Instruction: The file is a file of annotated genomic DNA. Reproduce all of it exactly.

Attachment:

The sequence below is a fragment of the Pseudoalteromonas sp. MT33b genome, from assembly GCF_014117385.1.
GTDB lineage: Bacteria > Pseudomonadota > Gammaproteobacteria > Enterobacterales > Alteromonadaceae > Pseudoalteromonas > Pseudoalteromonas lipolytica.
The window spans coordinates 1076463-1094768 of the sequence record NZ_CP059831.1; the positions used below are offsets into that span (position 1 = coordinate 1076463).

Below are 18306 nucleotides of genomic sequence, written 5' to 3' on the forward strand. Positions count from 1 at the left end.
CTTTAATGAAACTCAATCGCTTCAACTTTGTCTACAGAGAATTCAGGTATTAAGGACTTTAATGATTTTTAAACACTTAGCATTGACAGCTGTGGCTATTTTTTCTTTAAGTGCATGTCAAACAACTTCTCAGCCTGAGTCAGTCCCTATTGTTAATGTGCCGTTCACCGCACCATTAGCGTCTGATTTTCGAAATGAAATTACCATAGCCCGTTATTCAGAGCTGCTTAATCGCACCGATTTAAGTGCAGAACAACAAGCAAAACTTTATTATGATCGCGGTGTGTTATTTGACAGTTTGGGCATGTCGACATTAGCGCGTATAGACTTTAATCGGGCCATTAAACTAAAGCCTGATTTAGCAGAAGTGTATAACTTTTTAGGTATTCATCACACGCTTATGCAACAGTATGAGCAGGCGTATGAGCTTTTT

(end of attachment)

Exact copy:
The sequence below is a fragment of the Pseudoalteromonas sp. MT33b genome, from assembly GCF_014117385.1.
GTDB lineage: Bacteria > Pseudomonadota > Gammaproteobacteria > Enterobacterales > Alteromonadaceae > Pseudoalteromonas > Pseudoalteromonas lipolytica.
The window spans coordinates 1076463-1094768 of the sequence record NZ_CP059831.1; the positions used below are offsets into that span (position 1 = coordinate 1076463).

Below are 18306 nucleotides of genomic sequence, written 5' to 3' on the forward strand. Positions count from 1 at the left end.
CTTTAATGAAACTCAATCGCTTCAACTTTGTCTACAGAGAATTCAGGTATTAAGGACTTTAATGATTTTTAAACACTTAGCATTGACAGCTGTGGCTATTTTTTCTTTAAGTGCATGTCAAACAACTTCTCAGCCTGAGTCAGTCCCTATTGTTAATGTGCCGTTCACCGCACCATTAGCGTCTGATTTTCGAAATGAAATTACCATAGCCCGTTATTCAGAGCTGCTTAATCGCACCGATTTAAGTGCAGAACAACAAGCAAAACTTTATTATGATCGCGGTGTGTTATTTGACAGTTTGGGCATGTCGACATTAGCGCGTATAGACTTTAATCGGGCCATTAAACTAAAGCCTGATTTAGCAGAAGTGTATAACTTTTTAGGTATTCATCACACGCTTATGCAACAGTATGAGCAGGCGTATGAGCTTTTT